Last week, The Economist took it upon itself to settle once and for all the debate around which of your mates ‘does a real degree’, which can usually be found bubbling away on Oxfess. ‘Graphic Detail’, a data analysis feature which has previously considered “the retreat of global democracy” and “which countries are most likely to fight wars”, was dedicated on January 26th to a brutal assessment of Oxbridge graduate earnings, summarised with the tagline “high-scoring students leave £500,000 on the table by eschewing economics”.
Noting that undergrads at “elite” universities are more likely to study purely academic fields, the article suggests that “employers treat a degree from a top university as a proxy for intelligence”, allowing Oxbridge students with non-vocational degrees to “squeak by financially” on the prestige of their alma mater.
The giddy attacks on an elitist Oxbridge, kept afloat by “rich parents” whose progeny can afford to turn their noses up at an economics degree for a trifling a half-mil per year, are made in a strikingly personal, even hypocritical manner, reducing the issue to a caricature at the expense of any considered or original commentary on the access issue.
The data is there, but it’s swaddled and distorted by condescending, sarcastic language, with attendant implications of a baselessly snobbish Oxbridge that is painted in rich and scathing detail across the piece.
The economics degree is constantly referenced as a benchmark for financial security, the ‘responsible’ choice of qualification; the reader is invited to deplore the injustice that an average Cambridge arts grad earns the same as an economics student at “less exalted” Hull, solely on the merit of their institutional privilege. Having warmed up with subtler potshots like this, and the reference to Oxbridge attendance as a “proxy” for rather, than evidence of, intelligence, the author throws restraint to the wind and informs us that “Oxbridge students can pretend to read “Ulysses” for years and still expect a decent salary”. From here, the article descends into berating arts students with good A levels for not applying for more lucrative – you guessed it- economics degrees.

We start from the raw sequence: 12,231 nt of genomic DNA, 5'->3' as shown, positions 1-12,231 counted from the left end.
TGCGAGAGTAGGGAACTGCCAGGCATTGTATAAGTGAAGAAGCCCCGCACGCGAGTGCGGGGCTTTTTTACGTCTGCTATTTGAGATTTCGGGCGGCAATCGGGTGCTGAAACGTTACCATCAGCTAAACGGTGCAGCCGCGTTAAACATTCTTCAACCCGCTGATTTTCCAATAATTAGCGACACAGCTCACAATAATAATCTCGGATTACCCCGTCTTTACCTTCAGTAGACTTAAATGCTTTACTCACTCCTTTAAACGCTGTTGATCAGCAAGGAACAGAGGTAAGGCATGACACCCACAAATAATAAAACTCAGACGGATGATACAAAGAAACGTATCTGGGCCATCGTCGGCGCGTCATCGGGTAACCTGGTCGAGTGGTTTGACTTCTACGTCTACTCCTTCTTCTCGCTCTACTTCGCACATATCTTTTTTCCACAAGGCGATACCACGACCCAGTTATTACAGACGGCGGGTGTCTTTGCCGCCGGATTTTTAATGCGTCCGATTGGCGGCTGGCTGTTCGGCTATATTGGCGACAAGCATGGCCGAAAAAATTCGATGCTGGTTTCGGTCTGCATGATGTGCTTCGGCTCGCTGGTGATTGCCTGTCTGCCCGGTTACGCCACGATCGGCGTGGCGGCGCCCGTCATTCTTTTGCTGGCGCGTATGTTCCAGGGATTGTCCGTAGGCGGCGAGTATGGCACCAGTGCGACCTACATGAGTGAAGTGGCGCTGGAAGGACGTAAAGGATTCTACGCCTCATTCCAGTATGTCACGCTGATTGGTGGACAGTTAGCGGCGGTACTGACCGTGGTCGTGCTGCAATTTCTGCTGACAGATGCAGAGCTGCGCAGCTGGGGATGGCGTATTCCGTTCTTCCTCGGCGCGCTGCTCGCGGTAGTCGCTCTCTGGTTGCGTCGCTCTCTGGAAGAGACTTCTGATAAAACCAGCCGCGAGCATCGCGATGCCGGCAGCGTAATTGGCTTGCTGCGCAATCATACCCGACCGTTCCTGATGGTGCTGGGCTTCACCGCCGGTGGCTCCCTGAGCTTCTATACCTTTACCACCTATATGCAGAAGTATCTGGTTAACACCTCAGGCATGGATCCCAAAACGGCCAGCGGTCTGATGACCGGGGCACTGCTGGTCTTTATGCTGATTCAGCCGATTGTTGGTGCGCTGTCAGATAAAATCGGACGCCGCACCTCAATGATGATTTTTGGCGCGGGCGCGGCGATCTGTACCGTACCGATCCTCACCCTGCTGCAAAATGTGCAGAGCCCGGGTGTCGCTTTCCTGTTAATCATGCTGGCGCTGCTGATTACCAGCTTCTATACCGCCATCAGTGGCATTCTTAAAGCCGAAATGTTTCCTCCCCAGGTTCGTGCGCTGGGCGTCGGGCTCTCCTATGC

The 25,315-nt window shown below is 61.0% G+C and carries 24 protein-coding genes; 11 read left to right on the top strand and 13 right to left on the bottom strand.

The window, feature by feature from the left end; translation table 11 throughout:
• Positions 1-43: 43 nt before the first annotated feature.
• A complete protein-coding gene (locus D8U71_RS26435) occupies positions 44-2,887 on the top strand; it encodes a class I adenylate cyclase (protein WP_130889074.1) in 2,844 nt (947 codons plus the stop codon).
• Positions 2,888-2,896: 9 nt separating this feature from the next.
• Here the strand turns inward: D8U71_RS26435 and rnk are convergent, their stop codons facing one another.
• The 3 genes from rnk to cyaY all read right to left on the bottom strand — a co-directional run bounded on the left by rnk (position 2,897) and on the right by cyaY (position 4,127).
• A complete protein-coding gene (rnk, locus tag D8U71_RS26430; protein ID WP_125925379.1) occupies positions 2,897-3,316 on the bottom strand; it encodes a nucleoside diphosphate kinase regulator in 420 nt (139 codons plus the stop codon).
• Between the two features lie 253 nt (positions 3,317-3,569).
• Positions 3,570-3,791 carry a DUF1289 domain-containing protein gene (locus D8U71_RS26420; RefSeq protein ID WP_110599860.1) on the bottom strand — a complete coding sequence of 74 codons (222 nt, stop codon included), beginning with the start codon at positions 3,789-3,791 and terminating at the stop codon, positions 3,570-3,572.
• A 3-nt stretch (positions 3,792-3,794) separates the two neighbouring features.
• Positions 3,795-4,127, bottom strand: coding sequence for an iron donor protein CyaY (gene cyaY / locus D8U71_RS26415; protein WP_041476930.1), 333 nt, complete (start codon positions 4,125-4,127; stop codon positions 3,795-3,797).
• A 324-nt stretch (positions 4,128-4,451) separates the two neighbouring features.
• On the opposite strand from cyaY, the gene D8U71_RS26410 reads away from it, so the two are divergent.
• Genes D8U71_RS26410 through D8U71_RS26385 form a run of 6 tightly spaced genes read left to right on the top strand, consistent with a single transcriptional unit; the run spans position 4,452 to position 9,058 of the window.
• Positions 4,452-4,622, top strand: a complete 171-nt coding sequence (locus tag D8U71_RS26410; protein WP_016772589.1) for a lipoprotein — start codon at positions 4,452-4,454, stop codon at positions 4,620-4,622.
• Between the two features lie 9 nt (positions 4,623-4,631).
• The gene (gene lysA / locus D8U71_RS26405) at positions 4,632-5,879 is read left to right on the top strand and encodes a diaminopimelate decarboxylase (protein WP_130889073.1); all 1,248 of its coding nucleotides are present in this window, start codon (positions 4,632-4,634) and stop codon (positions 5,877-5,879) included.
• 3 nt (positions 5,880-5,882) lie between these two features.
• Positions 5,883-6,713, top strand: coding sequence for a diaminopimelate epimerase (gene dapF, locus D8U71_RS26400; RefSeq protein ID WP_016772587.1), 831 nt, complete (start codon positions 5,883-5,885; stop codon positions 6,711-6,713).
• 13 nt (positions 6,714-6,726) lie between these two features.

It seems The Economist is unable to grasp the concept that not everyone wants to study their namesake discipline or that some people select their degree for reasons aside from “employability” and their future salaries.
This extreme lack of nuanced perspective extends to its treatment of student demographics. Oxbridge has real and continuing access problems, especially in the humanities, many of which are best applied for with A-levels now available only in private schools, closing the opportunity to study them off from all but the most privileged elites.
Despite positioning itself as an enemy of institutional elitism, the article encourages the narrow view that ‘only poshos take Oxbridge arts degrees’, an exclusionist line that undermines efforts such as #ThereIsAPlaceForYouHere and the Target mentorship programme.
By leaning on such discouraging stereotypes, and neglecting any mention of students who aren’t “from richer parts of Britain”, the piece helps to perpetuate the problem it outwardly criticises.
In depicting Oxbridge as a den of pampered toffs who can neglect practical qualifications in favour of sponging off daddy, the author implies that students rely on the nepotism and privilege of their upbringing, to which their university is an accessory. While unfortunately this stereotype has roots in truth, it’s certainly not limited to Oxbridge.
Look at the current Duke of Westminster, with his £9bn fortune and 2.1 in Countryside Management from Newcastle. Here, once again, the article stumbles over its maddening inability to understand that not everyone wants to study economics. Ever ready to criticise humanities students’ poor financial judgements, the author refuses to acknowledge that for people with a passion for the humanities, studying at a prestigious university is the more ‘pragmatic’ financial route, and that an Oxbridge degree might actually be a means of increasing, rather than squandering, one’s hypothetical salary.
Instead, the fact that Cambridge arts grads earn £26k more than their contemporaries at Wrexham Glyndwr is used as a belittling comparison to the £44k gulf between Cambridge economics grads and those of Salford.
The article utterly ignores the possibility that less privileged students might be interested in the arts as well, erasing them from the debate and further enforcing the exclusionary stereotype. The piece offers one patronising concession to the foolhardy, spoilt arts student. While many such feeble-minded individuals “would struggle to crunch numbers”, the few who can, but have chosen not to pursue this to degree level, are castigated for wasting their intelligence on the humanities – the final nail in the coffin for the piece’s implicit suggestion that humanities students are intellectually inferior.